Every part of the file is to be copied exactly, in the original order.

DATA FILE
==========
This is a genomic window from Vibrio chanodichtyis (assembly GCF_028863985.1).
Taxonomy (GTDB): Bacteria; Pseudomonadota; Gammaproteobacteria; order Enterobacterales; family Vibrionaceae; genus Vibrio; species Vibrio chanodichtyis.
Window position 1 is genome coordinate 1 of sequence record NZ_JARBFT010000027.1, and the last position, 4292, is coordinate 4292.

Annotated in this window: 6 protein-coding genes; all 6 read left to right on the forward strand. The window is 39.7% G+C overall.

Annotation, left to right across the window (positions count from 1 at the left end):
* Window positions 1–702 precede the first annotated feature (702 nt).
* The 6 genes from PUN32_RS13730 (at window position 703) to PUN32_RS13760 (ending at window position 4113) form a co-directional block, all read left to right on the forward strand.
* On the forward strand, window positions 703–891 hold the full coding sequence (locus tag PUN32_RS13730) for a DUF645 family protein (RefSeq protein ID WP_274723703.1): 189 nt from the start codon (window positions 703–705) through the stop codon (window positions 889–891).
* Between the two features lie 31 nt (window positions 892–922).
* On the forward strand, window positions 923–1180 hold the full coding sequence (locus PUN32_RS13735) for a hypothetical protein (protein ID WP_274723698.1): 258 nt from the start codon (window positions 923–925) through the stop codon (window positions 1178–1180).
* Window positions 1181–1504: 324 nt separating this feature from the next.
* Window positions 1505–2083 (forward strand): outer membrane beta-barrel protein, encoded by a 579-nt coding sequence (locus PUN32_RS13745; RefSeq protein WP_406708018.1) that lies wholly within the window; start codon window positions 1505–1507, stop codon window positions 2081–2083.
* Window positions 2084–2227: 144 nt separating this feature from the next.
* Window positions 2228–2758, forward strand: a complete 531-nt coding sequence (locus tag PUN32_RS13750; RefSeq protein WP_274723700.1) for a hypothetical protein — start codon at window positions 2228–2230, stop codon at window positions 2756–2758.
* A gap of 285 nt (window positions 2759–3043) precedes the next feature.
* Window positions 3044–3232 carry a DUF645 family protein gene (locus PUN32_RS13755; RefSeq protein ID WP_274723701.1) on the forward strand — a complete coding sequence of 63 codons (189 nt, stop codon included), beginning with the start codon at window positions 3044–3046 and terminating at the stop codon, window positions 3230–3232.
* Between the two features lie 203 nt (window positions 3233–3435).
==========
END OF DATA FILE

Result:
This is a genomic window from Vibrio chanodichtyis (assembly GCF_028863985.1).
Taxonomy (GTDB): Bacteria; Pseudomonadota; Gammaproteobacteria; order Enterobacterales; family Vibrionaceae; genus Vibrio; species Vibrio chanodichtyis.
Window position 1 is genome coordinate 1 of sequence record NZ_JARBFT010000027.1, and the last position, 4292, is coordinate 4292.

Annotated in this window: 6 protein-coding genes; all 6 read left to right on the forward strand. The window is 39.7% G+C overall.

Annotation, left to right across the window (positions count from 1 at the left end):
* Window positions 1–702 precede the first annotated feature (702 nt).
* The 6 genes from PUN32_RS13730 (at window position 703) to PUN32_RS13760 (ending at window position 4113) form a co-directional block, all read left to right on the forward strand.
* On the forward strand, window positions 703–891 hold the full coding sequence (locus tag PUN32_RS13730) for a DUF645 family protein (RefSeq protein ID WP_274723703.1): 189 nt from the start codon (window positions 703–705) through the stop codon (window positions 889–891).
* Between the two features lie 31 nt (window positions 892–922).
* On the forward strand, window positions 923–1180 hold the full coding sequence (locus PUN32_RS13735) for a hypothetical protein (protein ID WP_274723698.1): 258 nt from the start codon (window positions 923–925) through the stop codon (window positions 1178–1180).
* Window positions 1181–1504: 324 nt separating this feature from the next.
* Window positions 1505–2083 (forward strand): outer membrane beta-barrel protein, encoded by a 579-nt coding sequence (locus PUN32_RS13745; RefSeq protein WP_406708018.1) that lies wholly within the window; start codon window positions 1505–1507, stop codon window positions 2081–2083.
* Window positions 2084–2227: 144 nt separating this feature from the next.
* Window positions 2228–2758, forward strand: a complete 531-nt coding sequence (locus tag PUN32_RS13750; RefSeq protein WP_274723700.1) for a hypothetical protein — start codon at window positions 2228–2230, stop codon at window positions 2756–2758.
* A gap of 285 nt (window positions 2759–3043) precedes the next feature.
* Window positions 3044–3232 carry a DUF645 family protein gene (locus PUN32_RS13755; RefSeq protein ID WP_274723701.1) on the forward strand — a complete coding sequence of 63 codons (189 nt, stop codon included), beginning with the start codon at window positions 3044–3046 and terminating at the stop codon, window positions 3230–3232.
* Between the two features lie 203 nt (window positions 3233–3435).